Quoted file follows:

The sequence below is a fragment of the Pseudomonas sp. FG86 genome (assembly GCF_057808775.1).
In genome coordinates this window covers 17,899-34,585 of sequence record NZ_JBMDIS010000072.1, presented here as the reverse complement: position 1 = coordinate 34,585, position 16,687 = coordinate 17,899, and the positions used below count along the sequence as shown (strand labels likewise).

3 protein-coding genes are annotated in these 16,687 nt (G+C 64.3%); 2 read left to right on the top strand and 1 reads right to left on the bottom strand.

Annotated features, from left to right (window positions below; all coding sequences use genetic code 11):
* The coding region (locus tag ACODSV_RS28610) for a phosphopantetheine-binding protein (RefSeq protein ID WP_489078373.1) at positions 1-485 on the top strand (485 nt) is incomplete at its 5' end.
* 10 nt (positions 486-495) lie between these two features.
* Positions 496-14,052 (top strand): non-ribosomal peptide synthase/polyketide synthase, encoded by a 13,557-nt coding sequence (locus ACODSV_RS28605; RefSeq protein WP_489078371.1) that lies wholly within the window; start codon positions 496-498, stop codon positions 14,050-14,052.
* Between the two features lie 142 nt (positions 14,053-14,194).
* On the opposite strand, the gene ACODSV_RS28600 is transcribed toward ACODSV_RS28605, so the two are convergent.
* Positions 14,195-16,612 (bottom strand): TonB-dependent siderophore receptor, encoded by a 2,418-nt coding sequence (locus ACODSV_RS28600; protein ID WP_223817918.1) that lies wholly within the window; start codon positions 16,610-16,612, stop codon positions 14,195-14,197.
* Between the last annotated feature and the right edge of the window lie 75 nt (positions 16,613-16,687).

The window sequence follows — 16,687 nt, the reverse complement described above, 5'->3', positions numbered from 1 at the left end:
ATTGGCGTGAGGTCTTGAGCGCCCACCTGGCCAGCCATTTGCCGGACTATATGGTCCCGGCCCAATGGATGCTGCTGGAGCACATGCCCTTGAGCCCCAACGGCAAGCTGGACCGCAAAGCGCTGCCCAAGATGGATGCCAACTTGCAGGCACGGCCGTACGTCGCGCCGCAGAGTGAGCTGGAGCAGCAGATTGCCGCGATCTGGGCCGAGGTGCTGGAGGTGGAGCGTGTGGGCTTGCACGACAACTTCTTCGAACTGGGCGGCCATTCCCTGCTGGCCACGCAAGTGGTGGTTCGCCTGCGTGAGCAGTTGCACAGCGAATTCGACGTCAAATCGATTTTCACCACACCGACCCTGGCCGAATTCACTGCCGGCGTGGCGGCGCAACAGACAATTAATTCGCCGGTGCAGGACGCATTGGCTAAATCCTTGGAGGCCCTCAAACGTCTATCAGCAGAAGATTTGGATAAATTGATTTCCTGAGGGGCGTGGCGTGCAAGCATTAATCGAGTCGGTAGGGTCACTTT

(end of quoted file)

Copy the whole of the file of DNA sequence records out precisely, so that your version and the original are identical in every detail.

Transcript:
The sequence below is a fragment of the Pseudomonas sp. FG86 genome (assembly GCF_057808775.1).
In genome coordinates this window covers 17,899-34,585 of sequence record NZ_JBMDIS010000072.1, presented here as the reverse complement: position 1 = coordinate 34,585, position 16,687 = coordinate 17,899, and the positions used below count along the sequence as shown (strand labels likewise).

3 protein-coding genes are annotated in these 16,687 nt (G+C 64.3%); 2 read left to right on the top strand and 1 reads right to left on the bottom strand.

Annotated features, from left to right (window positions below; all coding sequences use genetic code 11):
* The coding region (locus tag ACODSV_RS28610) for a phosphopantetheine-binding protein (RefSeq protein ID WP_489078373.1) at positions 1-485 on the top strand (485 nt) is incomplete at its 5' end.
* 10 nt (positions 486-495) lie between these two features.
* Positions 496-14,052 (top strand): non-ribosomal peptide synthase/polyketide synthase, encoded by a 13,557-nt coding sequence (locus ACODSV_RS28605; RefSeq protein WP_489078371.1) that lies wholly within the window; start codon positions 496-498, stop codon positions 14,050-14,052.
* Between the two features lie 142 nt (positions 14,053-14,194).
* On the opposite strand, the gene ACODSV_RS28600 is transcribed toward ACODSV_RS28605, so the two are convergent.
* Positions 14,195-16,612 (bottom strand): TonB-dependent siderophore receptor, encoded by a 2,418-nt coding sequence (locus ACODSV_RS28600; protein ID WP_223817918.1) that lies wholly within the window; start codon positions 16,610-16,612, stop codon positions 14,195-14,197.
* Between the last annotated feature and the right edge of the window lie 75 nt (positions 16,613-16,687).

The window sequence follows — 16,687 nt, the reverse complement described above, 5'->3', positions numbered from 1 at the left end:
ATTGGCGTGAGGTCTTGAGCGCCCACCTGGCCAGCCATTTGCCGGACTATATGGTCCCGGCCCAATGGATGCTGCTGGAGCACATGCCCTTGAGCCCCAACGGCAAGCTGGACCGCAAAGCGCTGCCCAAGATGGATGCCAACTTGCAGGCACGGCCGTACGTCGCGCCGCAGAGTGAGCTGGAGCAGCAGATTGCCGCGATCTGGGCCGAGGTGCTGGAGGTGGAGCGTGTGGGCTTGCACGACAACTTCTTCGAACTGGGCGGCCATTCCCTGCTGGCCACGCAAGTGGTGGTTCGCCTGCGTGAGCAGTTGCACAGCGAATTCGACGTCAAATCGATTTTCACCACACCGACCCTGGCCGAATTCACTGCCGGCGTGGCGGCGCAACAGACAATTAATTCGCCGGTGCAGGACGCATTGGCTAAATCCTTGGAGGCCCTCAAACGTCTATCAGCAGAAGATTTGGATAAATTGATTTCCTGAGGGGCGTGGCGTGCAAGCATTAATCGAGTCGGTAGGGTCACTTT